Mahatma Gandhi: Keep your thoughts positive because your thoughts become your words. Keep your words positive because your words become your behavior. Keep your behavior positive because your behavior becomes your habits. Keep your habits positive because your habits become your values. Keep your values positive because your values become your destiny. (thank you

Happy New Year to all of you! Looking forward to excellent exchanges with you in 2013!

Frohes Neues Jahr! Bonne Année! Prospero ano nuevo! Gelukkig Nieuwjaar!

How to survive the holiday period

It is that time of the year again… You are going to see people who you might only see once a year; you will have to talk (a lot) and you will normally have to eat (a lot). You will also hand out presents and receive some back wondering why you always get underwear in the strangest colours and sizes… Remember that more and foremost this period of the year should be one where you can re-connect with yourself. Try to find some time to escape, if only for a couple of hours and:
– switch your multiple devices off (the world will still be turning without you even if some people say that our last days are close)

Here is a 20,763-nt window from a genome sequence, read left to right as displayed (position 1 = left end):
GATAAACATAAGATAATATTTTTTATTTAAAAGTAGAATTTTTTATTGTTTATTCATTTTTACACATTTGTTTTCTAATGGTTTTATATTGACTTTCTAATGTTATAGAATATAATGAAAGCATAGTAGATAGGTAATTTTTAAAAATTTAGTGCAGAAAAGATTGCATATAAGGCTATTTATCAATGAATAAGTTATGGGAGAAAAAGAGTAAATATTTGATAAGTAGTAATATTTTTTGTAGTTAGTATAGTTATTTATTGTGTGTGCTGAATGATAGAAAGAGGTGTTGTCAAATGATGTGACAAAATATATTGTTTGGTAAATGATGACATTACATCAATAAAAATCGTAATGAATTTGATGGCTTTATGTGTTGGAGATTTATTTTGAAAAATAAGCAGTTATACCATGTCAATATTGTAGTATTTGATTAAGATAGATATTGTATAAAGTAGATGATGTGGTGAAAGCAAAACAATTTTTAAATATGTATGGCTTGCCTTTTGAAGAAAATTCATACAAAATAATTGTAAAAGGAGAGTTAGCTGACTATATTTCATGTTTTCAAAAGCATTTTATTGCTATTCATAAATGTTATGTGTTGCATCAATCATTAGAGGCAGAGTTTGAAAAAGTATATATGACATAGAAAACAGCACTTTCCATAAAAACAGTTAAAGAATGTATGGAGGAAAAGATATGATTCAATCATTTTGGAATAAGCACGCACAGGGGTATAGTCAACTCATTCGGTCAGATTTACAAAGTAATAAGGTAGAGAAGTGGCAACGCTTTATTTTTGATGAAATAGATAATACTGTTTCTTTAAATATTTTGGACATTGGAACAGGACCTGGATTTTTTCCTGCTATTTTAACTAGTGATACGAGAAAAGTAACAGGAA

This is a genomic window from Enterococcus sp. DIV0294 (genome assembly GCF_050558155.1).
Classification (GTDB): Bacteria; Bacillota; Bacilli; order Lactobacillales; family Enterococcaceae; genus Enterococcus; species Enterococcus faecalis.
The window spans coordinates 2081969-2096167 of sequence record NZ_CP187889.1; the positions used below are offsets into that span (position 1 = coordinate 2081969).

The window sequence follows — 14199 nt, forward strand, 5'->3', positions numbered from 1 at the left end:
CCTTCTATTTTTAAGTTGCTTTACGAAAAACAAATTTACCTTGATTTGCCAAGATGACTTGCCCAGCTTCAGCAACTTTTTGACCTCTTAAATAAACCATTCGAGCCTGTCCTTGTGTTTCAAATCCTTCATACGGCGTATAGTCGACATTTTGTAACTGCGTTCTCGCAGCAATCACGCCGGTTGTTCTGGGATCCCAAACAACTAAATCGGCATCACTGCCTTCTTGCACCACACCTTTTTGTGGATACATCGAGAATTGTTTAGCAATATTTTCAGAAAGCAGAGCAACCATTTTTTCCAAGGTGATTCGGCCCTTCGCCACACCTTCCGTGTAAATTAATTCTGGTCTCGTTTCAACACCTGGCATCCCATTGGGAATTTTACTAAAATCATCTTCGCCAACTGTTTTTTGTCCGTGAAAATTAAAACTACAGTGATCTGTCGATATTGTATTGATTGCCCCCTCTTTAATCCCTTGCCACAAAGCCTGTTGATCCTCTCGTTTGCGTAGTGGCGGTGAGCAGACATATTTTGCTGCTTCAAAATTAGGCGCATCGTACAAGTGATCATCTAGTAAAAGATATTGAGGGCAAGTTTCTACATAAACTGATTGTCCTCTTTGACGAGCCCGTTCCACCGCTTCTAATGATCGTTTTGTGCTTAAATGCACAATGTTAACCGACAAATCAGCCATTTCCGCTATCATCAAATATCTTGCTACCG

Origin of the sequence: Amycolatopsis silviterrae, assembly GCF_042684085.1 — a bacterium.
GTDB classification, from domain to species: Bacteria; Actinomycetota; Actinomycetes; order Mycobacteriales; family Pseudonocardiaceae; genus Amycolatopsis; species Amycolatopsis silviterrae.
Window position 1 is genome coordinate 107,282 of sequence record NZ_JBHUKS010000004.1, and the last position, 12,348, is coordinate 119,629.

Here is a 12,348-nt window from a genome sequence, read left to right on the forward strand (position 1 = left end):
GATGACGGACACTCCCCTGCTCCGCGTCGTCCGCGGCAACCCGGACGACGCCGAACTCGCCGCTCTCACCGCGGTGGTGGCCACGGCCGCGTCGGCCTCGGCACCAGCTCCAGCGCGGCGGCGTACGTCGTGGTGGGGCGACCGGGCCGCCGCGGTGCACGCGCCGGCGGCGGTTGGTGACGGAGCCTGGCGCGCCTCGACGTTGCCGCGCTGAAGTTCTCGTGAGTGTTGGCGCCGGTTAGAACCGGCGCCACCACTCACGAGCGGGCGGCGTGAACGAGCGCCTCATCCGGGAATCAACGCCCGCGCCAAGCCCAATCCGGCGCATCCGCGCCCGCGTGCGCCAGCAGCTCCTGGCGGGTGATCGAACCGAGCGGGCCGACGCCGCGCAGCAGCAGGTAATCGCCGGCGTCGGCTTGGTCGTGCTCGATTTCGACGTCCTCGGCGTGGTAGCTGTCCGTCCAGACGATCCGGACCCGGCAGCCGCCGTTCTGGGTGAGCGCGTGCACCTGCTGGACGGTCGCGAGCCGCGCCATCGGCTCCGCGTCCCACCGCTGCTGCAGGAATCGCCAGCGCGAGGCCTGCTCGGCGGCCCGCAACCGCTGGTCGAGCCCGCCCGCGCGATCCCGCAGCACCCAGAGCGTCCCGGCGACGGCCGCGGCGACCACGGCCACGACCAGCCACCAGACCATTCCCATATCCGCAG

– relax
– breathe
– watch the people surrounding you and wish them happiness.
– stop running and enjoy the present moment
– take the time to listen to people and be there for them.
It can be as simple as that!
Happy holiday season from rainy Switzerland, Jenny


Mark Twain Quote on travel (interculture)

Travel is fatal to prejudice, bigotry and narrow-mindedness, and many of our people need it sorely on these accounts. Broad, wholesome, charitable views of men and things cannot be acquired vegetating in one little corner of the earth all one’s lifetime.
Thanks to Mark Twain Quotes

The power of mindful e-mailing

At SymbolPeople seem to be so happy to have e-mail nowadays… it truly is much easier to communicate using e-mail than actually having to see somebody face-to-face, especially when the subject of conversation is somewhat conflictual. As we have seen in one of my earlier posts about the components of communication, 55% of the non-verbal aspects contribute to the understanding of what your counterpart is saying and 38% of the paraverbal.

So where can these aspects be found in e-mail communication, where you cannot see your discussion partner? The non-verbal aspect would actually be equivalent to character fonts, drawings, diagrams, colours… all of which are usually standardised and not available when working in a bigger company. And even in smaller ones: I don’t know anybody, who would on purpose change the font and insert images when writing to different stakeholders, do you?